• The new normal, based on recent events, Mr. Oberstein suggests updating policies every two years.

Changes Prompting Social Media Policy Updates

  • COVID-19: Thanks to the pandemic, we now have an extraordinary amount of work being done via social media of all kinds.
  • The NLRA and Union Organizing Efforts Using Social Media: This applies to not just unions approaching employees through social media, but also employees approaching employees, because that is also protected activity. A good social media policy under the National Labor Relations Act is a policy that gives good, clear examples of what is permissible and what is not permissible, and lets employees know what their rights are.
  • “It's best to tell employees about what all their obligations and all your obligations as the employer are, upfront, right away, so everybody knows.”

Best Practice Elements of Social Media Policies

  • Use clear, illustrated examples;
  • Make sure it meshes well with other corporate policies;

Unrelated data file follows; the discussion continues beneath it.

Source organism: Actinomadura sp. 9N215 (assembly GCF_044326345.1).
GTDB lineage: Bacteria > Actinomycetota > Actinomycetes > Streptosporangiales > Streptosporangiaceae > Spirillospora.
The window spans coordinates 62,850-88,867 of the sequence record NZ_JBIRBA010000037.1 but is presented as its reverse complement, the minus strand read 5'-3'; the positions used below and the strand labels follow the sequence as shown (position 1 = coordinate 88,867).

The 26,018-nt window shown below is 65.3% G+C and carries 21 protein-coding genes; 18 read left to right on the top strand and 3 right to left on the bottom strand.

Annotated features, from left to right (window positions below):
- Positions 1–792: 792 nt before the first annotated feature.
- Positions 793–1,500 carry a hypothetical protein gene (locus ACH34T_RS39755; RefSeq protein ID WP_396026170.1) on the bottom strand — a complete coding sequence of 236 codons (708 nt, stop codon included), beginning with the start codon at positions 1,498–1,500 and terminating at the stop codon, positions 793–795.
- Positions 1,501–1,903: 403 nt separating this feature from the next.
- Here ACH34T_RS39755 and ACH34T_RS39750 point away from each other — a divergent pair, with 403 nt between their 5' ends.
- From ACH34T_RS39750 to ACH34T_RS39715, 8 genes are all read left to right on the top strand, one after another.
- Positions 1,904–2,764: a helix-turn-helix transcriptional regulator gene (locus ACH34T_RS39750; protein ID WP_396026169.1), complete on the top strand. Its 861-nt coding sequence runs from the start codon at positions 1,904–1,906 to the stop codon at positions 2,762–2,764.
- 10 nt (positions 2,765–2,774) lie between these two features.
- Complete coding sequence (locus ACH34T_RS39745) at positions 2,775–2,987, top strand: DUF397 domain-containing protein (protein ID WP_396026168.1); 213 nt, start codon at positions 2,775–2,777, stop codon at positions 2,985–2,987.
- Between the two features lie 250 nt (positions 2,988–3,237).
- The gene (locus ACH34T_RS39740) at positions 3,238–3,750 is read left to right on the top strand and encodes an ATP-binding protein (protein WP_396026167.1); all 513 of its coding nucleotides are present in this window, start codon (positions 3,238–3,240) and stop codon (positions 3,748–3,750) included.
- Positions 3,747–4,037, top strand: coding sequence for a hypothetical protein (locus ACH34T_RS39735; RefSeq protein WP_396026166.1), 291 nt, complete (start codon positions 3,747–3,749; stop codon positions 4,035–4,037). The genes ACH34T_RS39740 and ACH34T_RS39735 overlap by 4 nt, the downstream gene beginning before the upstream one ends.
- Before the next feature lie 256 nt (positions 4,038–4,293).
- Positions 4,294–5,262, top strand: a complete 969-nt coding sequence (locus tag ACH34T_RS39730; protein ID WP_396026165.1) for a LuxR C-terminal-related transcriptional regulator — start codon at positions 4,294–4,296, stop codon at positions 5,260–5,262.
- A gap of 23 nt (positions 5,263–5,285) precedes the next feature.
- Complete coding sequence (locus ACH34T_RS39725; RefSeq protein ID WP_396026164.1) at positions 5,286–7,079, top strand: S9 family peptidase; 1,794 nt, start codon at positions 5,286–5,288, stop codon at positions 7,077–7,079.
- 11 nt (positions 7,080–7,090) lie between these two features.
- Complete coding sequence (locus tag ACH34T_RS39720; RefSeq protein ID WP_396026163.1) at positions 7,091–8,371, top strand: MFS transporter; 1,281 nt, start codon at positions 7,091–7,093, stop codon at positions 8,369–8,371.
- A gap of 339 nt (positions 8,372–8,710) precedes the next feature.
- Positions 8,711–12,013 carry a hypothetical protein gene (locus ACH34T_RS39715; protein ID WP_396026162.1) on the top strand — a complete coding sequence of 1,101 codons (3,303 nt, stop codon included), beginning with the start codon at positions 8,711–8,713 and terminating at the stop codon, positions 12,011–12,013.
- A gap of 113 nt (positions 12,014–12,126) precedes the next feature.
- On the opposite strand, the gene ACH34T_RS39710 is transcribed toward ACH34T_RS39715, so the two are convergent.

• Employee training on the policy should begin at Day One!

Cybersecurity, Trade Secrets and Copyrights

  • Employees should be trained by the employer's cyber security team, regarding social media measures and monitoring, emphasizing best practices.
  • If you have policies on copyrights and trade secrets, this is one of those meshing situations where it has to mesh with your social media policy.
  • This is about keeping company information confidential as well as maintaining the confidentiality of our clients.
  • It’s also about respecting the copyrights of others, including the used of licensed images, etc. on things as innocuous as email signatures and internal Powerpoint presentations.

Take Down Protocols

  • Take down protocols must be established in your social media policy, because the organization is responsible for what's out there and they can be held liable.